The third eclipse under our consideration for the one to which Josephus referred, occurred on September 15th in 5 BCE. However, although it allows enough time for all the events to take place that surrounded Herod’s death, it must be excluded for another reason. Josephus recorded that on the day of the execution the high priest, Matthias, was deprived of his office, because the sedition occurred within the Temple compound. Therefore, Herod gave the office of high priest to Matthias’ brother-in-law.[i] That is, Matthias was removed from office on the day of the eclipse according to Josephus. If the eclipse that occurred just prior to Herod’s death was the one that occurred on September 15th, another inconsistency would arise. Josephus records:
“Now it happened, that during the time of the high priesthood of this Matthias, there was another person made high priest for a single day, that very day which the Jews observed as a fast. The occasion was this: This Matthias the high priest, on the night before that day when the fast was to be celebrated, seemed, in a dream, to have conversation with his wife; and because he could not officiate himself on that account, Joseph, the son of Ellemus, his kinsman, assisted him in that sacred office.”[ii]
According to the Talmud, this “fast” was the Day of Atonement which occurs in the 7th month of the Jewish calendar, occurring in the autumn.[iii] Considering that the tenure of Matthias was only 9 or 10 months,[iv] one could not come to the Day of Atonement counting backwards from the eclipse that occurred on September 15th in 5 BCE, because in that year the Day of Atonement occurred after September 15. This reason alone eliminates this eclipse from consideration as far as Herod’s death is concerned, because, if Herod deprived Matthias of serving on September 15, 5 BCE, Matthias’ tenure would never transpire during a season of Atonement when he would have his kinsman officiate for him due to a dream, because his term was only 9 or 10 months long.
Nevertheless, there is also another discrepancy to consider. Josephus’ statements regarding the length of Herod’s reign[v] would be out of sync with what we can prove to be so, if Herod died near the end of 5 BCE. According to Josephus Herod reigned for 37 years since he was declared king by the Romans and 34 years, since the death of Antigonus, the last reigning Hasmonian ruler.
“Josephus tells us that the battle in which Herod captured Jerusalem took place during a sabbatical year, and that he captured the city on the Day of Atonement. We now have abundant evidence that the occurrence of this sabbatical year when this well-known conquest of Jerusalem occurred was in 36 BCE The Jewish king Antigonus was killed a few months later. Josephus tells us that Herod reigned 34 years after the death of Antigonus. This means that Herod reigned unto 2 to 1 BCE”[vi]
If we use the eclipse that occurred on September 15th in 5 BCE to date Herod’s death, this would mean that he reigned only 31 years after the death of Antigonus instead of 34. Thus, it is impossible for us to consider the eclipse that occurred in 5 BCE.
The only remaining eclipse of the four that could be seen from Palestine during this period of time was that which occurred on January 10th in 1 BCE. There seems to be enough time between it and the Passover to account for all the events that occurred (91 days). The 96 days I mentioned in an earlier post is the result of approximating my calculations. If a the year happened to be a leap year and 13th month were added to the Jewish calendar that year, there would be more than enough even with the rounded calculations. The point is the March 13th and 23rd dates fall far short of allowing the events to occur that we know happened. September 15th is excluded for other reasons. January 10th comes within a week of my hypothetical calculations of 19 days that Herod lived after the eclipse and the 40 days presumed for his embalmment and funeral preparations. The other figures are fairly accurate according to Josephus and similar accounts in Scripture.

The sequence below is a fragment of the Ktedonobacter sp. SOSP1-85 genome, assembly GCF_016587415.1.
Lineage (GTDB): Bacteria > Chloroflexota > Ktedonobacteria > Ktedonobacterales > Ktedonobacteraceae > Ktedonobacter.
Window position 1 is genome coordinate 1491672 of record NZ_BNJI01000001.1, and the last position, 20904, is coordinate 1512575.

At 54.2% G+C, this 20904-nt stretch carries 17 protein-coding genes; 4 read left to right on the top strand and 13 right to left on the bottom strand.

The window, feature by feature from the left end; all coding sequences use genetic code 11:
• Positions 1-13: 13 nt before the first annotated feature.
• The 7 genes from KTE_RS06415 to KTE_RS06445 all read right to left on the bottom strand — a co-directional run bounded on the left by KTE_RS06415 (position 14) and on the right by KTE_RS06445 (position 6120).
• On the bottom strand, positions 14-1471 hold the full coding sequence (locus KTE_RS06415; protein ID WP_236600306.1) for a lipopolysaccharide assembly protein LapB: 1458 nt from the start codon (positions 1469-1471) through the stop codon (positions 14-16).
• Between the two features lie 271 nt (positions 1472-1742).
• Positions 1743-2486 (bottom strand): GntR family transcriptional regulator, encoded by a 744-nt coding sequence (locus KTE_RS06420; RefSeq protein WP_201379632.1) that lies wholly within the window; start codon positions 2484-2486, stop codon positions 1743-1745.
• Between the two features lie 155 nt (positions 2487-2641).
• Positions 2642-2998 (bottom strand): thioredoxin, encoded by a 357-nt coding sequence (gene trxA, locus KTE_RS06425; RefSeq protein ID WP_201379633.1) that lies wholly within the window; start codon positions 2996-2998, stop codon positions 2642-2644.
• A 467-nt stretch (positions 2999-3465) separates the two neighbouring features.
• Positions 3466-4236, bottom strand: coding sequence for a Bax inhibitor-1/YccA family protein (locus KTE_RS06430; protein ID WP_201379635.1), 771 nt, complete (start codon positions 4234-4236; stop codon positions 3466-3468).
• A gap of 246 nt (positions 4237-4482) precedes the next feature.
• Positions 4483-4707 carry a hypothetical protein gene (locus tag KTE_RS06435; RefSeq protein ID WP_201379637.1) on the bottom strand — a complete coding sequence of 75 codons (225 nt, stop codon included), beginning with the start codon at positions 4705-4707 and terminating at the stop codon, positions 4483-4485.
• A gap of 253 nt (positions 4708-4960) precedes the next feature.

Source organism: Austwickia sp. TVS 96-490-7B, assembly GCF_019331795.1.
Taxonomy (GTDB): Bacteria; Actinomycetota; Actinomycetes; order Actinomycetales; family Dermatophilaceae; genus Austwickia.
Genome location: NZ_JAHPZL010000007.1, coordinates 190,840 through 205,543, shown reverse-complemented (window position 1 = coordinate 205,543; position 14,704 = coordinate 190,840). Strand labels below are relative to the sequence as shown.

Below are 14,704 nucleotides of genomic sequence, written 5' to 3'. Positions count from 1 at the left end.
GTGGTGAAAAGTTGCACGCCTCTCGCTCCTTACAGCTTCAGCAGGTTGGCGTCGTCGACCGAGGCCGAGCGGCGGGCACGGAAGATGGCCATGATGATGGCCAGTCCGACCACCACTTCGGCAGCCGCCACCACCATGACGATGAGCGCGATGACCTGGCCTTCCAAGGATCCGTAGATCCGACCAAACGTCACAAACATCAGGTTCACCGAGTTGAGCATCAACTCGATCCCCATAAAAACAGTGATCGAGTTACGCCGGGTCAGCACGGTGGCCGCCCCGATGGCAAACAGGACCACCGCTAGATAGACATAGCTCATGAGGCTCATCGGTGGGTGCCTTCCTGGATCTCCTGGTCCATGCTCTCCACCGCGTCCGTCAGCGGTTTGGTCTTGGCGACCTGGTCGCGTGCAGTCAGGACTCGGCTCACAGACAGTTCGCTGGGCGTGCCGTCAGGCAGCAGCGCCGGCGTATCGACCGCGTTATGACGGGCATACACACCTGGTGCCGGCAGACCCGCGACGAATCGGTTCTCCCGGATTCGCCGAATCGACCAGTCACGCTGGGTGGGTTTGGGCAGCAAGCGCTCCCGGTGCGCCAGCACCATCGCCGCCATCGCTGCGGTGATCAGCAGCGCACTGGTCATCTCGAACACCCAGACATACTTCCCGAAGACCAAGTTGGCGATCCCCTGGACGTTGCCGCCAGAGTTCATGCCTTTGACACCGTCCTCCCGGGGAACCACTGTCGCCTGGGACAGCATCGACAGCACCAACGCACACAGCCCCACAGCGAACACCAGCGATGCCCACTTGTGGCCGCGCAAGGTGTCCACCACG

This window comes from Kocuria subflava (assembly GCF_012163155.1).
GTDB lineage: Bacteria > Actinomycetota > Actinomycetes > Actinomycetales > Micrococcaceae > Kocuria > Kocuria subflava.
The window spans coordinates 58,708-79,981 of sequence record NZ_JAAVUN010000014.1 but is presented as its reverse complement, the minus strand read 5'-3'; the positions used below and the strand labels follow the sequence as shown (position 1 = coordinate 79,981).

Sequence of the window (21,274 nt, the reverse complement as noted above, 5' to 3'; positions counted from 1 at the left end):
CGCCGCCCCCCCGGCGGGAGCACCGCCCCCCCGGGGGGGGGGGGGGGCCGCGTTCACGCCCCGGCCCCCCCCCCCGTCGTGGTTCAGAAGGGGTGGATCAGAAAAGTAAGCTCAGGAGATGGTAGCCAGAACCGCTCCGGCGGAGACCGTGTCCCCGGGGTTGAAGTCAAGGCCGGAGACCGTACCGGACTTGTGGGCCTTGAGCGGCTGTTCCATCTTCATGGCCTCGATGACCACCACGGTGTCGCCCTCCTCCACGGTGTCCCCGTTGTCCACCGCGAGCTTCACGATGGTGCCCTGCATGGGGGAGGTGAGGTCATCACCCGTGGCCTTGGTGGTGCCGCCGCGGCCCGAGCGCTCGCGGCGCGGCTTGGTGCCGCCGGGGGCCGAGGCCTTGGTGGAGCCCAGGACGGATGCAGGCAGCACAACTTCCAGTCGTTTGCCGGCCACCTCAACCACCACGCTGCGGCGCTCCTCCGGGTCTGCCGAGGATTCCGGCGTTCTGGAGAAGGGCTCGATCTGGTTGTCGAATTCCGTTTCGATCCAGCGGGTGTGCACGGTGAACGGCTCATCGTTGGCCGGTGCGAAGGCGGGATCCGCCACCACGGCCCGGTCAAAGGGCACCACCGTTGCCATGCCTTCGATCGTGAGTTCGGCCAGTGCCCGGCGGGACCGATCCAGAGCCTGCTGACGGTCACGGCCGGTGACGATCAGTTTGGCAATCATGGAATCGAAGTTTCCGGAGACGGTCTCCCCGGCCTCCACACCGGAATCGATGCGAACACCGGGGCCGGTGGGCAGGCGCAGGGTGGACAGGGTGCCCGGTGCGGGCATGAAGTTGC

Concerning Matthias, if he was deprived of his office on January 10th 1 BCE it was but a mere 3 months back to the Day of Atonement, and this understanding of his misfortune falls well within his 9-10 month tenure as calculated by Alfred Jeremias above, and fully agrees with Josephus’ calculation of the length of Herod’s reign. Herod died near the end of the month of January after the eclipse that occurred on January 10th in 1 BCE.
This concludes my study of fixing Herod’s death. It is a three part study, and if the reader wishes to understand the whole, he or she must read all three posts in this series. Again, let me say that my understanding of this teaching is wholly based upon Dr. Ernest Martin’s work “The Star that Astonished the World.” If I had not read his wonderful book, I would not have this understanding which I post here.
May God richly bless all who regard his word as true and submit their own understanding to the prompting of his Spirit.
[i] Josephus: Antiquities of the Jews; Book 17; Chapter 6; Paragraph 4
[ii] Josephus: Antiquities of the Jews; Book 17; Chapter 6; Paragraph 4
[iii] Horayoth, 12b; Yoma 12b; Megilla 9b
[iv] See Dr. Ernest L. Martin: The Star That Astonished the World, ISBN 0-945657-87-0 (Second Edition), chapter 9, notation 28 quoting from Alfred Jeremias’ Jerusalem In The Time of Jesus, page 162
[v] Josephus: Antiquities of the Jews; Book 17; Chapter 8; Paragraph 1
[vi] Dr. Ernest L. Martin: The Star That Astonished The World; Appendix 4 – “The Sabbatical Years and Chronology”